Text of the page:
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<<back forward>> -- News and information about meteor showers, solar flares, auroras, and near-Earth asteroids
Current conditions
Solar wind
speed: 446.1 km/sec
density: 1.9 protons/cm3
explanation | more data
Updated: Today at 2344 UT
X-ray Solar Flares
6-hr max: A0
1805 UT Jul25
24-hr: A0
1805 UT Jul25
explanation | more data
Updated: Today at: 2340 UT
Daily Sun: 25 July 09
The sun is blank--no sunspots. Credit: SOHO/MDI
Sunspot number: 0
What is the sunspot number?
Updated 24 July 2009

Spotless Days
Current Stretch: 14 days
2009 total: 156 days (76%)
Since 2004: 667 days
Typical Solar Min: 485 days
explanation | more info
Updated 24 July 2009

Far side of the Sun:
This holographic image reveals no sunspots on the far side of the sun. Image credit: SOHO/MDI
Planetary K-index
Now: Kp= 2 quiet
24-hr max: Kp= 3
explanation | more data
Current Auroral Oval:
Switch to: Europe, USA, New Zealand, Antarctica
Interplanetary Mag. Field
Btotal: 2.6 nT
Bz: 1.1 nT north
explanation | more data
Updated: Today at 2346 UT
Coronal Holes:
There are no large coronal holes on the Earth-facing side of the sun. Credit: SOHO Extreme UV Telescope
NOAA Forecasts
Updated at: 2009 Jul 25 2201 UTC
0-24 hr
24-48 hr
01 %
01 %
01 %
01 %
Geomagnetic Storms:
Probabilities for significant disturbances in Earth's magnetic field are given for three activity levels: active, minor storm, severe storm
Updated at: 2009 Jul 25 2201 UTC
0-24 hr
24-48 hr
05 %
05 %
01 %
01 %
01 %
01 %
High latitudes
0-24 hr
24-48 hr
05 %
05 %
01 %
01 %
01 %
01 %
What's up in Space
July 25, 2009

AURORA ALERT: Did you sleep through the Northern Lights? Next time get a wake-up call: Spaceweather PHONE.


WHAT'S FOLLOWING THE ISS? A number of readers who went outdoors after dark on July 24th to see the International Space Station say they also saw an object following (or even passing) the station. The follower was probably the Progress 34, a Russian supply ship which launched earlier in the day from the Baikonur Cosmodrome in Kazakhstan. Check the Simple Satellite Tracker for ISS flyby times and get two spaceships for the price of one.

HUBBLE SEES JUPITER IMPACT: The Jupiter impact scar discovered by amateur astronomer Anthony Wesley on July 19th has been photographed by the Hubble Space Telescope:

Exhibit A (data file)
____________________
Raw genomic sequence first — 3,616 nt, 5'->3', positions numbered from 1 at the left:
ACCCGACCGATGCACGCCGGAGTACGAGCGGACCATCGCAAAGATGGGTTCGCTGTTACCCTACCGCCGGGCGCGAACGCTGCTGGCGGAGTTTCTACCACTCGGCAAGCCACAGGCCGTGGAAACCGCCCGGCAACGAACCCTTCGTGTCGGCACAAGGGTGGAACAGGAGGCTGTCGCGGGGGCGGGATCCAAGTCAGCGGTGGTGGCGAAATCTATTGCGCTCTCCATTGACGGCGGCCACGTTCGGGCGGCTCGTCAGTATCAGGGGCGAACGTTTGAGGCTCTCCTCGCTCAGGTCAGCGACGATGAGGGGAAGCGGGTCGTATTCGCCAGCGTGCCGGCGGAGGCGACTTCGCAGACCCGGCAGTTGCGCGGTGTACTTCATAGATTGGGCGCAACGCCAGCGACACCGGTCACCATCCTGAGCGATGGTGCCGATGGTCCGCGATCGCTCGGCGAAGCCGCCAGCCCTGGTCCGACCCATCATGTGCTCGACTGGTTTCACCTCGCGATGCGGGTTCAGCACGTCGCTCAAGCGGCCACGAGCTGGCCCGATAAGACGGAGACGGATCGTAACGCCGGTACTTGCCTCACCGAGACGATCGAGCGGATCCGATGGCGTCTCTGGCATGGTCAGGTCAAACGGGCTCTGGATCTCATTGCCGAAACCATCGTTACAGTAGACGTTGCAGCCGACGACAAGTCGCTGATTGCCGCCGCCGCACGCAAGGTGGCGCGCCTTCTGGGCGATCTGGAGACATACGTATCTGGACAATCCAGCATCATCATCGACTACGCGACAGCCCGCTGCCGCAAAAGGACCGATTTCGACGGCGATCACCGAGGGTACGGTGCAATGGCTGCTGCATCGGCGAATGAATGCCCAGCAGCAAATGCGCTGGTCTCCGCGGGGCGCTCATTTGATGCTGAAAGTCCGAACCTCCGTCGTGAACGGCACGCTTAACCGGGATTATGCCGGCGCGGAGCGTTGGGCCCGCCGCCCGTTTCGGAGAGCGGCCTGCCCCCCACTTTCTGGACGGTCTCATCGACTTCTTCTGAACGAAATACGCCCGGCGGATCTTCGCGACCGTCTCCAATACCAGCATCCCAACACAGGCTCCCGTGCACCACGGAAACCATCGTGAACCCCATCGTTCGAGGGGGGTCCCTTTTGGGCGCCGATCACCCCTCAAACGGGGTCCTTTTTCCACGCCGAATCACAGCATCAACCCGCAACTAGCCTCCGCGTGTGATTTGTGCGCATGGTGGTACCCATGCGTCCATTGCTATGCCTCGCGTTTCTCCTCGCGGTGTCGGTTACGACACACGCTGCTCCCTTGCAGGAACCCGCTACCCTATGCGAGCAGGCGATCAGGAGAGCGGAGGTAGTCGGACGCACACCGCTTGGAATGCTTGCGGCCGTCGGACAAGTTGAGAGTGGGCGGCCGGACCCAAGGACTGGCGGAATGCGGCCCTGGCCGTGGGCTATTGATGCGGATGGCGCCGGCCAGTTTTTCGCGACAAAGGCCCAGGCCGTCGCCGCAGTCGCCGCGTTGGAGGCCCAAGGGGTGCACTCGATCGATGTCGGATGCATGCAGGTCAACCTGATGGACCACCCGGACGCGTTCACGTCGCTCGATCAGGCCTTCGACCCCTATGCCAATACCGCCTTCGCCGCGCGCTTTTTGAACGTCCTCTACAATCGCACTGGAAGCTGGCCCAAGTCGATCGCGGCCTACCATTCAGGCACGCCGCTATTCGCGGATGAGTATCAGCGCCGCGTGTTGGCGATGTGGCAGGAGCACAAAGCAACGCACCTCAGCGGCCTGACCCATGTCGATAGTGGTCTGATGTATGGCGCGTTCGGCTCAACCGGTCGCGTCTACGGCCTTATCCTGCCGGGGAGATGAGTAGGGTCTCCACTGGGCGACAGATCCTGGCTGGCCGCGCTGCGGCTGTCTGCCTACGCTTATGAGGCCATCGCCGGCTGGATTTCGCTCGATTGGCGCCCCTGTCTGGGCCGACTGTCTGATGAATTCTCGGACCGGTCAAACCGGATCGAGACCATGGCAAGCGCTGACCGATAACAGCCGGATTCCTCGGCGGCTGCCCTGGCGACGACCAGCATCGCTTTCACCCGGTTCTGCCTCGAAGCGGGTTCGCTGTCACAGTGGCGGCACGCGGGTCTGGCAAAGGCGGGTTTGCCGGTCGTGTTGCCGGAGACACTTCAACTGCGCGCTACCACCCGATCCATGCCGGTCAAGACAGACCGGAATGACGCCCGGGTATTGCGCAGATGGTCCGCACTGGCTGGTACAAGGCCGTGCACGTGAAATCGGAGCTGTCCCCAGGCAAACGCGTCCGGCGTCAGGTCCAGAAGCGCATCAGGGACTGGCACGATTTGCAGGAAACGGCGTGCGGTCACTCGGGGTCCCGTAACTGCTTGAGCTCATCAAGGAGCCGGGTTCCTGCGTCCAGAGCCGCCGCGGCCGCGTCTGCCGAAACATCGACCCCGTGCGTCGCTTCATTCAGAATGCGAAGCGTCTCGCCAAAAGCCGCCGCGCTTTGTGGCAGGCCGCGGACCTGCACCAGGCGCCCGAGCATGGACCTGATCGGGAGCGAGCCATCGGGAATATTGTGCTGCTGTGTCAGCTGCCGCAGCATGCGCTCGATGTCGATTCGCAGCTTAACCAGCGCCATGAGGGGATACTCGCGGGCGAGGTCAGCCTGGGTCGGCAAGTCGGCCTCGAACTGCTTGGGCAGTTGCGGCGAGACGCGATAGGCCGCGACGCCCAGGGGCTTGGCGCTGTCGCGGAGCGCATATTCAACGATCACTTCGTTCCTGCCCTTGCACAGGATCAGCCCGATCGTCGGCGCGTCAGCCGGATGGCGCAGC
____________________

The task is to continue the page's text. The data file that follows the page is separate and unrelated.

"This July 23rd Hubble photo shows a lumpiness to the debris plume caused by turbulence in Jupiter's atmosphere," says Amy Simon-Miller of NASA's Goddard Space Flight Center. Based on the appearance of the impact zone, she estimates that the diameter of the impacting object was several hundred meters--i.e., several football fields wide. The force of the explosion was likely thousands of times greater than the Tunguska impact of 1908.

The impact scar remains an easy target for mid-sized backyard telescopes, and amateur astronomers can contribute to its study by monitoring Jupiter in the nights ahead: sky map. The spot is located near Jupiter's System II longitude 210°. For the predicted times when it will cross the planet's central meridian, add 2 hours and 6 minutes to Sky and Telescope's predicted transit times for Jupiter's Great Red Spot.

AURORAS OVER NEBRASKA: "This past Wednesday, I spent the night at at the Nebraska Star Party in Valentine, Nebraska," says amateur astronomer Howard Edin. "Just after midnight I noticed a pale arc of clouds in the north; after staring for a while I realized they were not clouds," A 30-second exposure he made using his Canon 40D revealed the nature of the phenomenon:

"It was the aurora borealis," he says.

Although he didn't know it at the time, a solar wind stream had just hit Earth's magnetic field, sparking bright auroras over Canada and several northern-tier US states. Nebraska was at the outer limit of the display, so the auroral colors were too dim for human vision, but a digital camera picked them up quite nicely.

Memo to astrophotographers: Auroras can be a great deep-sky target. Sign up for geomagnetic storm alerts, and you'll always know when to open the shutter.

July 2009 Aurora Gallery
[previous Julys: 2008, 2007, 2006, 2005, 2004, 2003]

2009 Noctilucent Photo Gallery
[previous years: 2008, 2007, 2006, 2005, 2004, 2003]

July 22nd Eclipse Gallery
[previous eclipses: Jan 26, 2009; Aug. 1, 2008; Mar. 19, 2007]

Explore the Sunspot Cycle

Near-Earth Asteroids
Potentially Hazardous Asteroids (PHAs) are space rocks larger than approximately 100m that can come closer to Earth than 0.05 AU. None of the known PHAs is on a collision course with our planet, although astronomers are finding new ones all the time.
On July 25, 2009 there were 1067 potentially hazardous asteroids.
July 2009 Earth-asteroid encounters:
Miss Distance
2009 MM8
July 13
11.4 LD
53 m
2008 NP3
July 18
11.8 LD
87 m
2006 TU7
July 20
14.2 LD
175 m
Notes: LD means "Lunar Distance." 1 LD = 384,401 km, the distance between Earth and the Moon. 1 LD also equals 0.00256 AU. MAG is the visual magnitude of the asteroid on the date of closest approach.
Essential Links
NOAA Space Weather Prediction Center
  The official U.S. government space weather bureau
Atmospheric Optics
  The first place to look for information about sundogs, pillars, rainbows and related phenomena.
Solar and Heliospheric Observatory
  Realtime and archival images of the Sun from SOHO.
  3D views of the sun from NASA's Solar and Terrestrial Relations Observatory
Daily Sunspot Summaries
  from the NOAA Space Environment Center
Current Solar Images
  from the National Solar Data Analysis Center
Science Central
  more links...
©2008, -- This site is penned daily by Dr. Tony Phillips.
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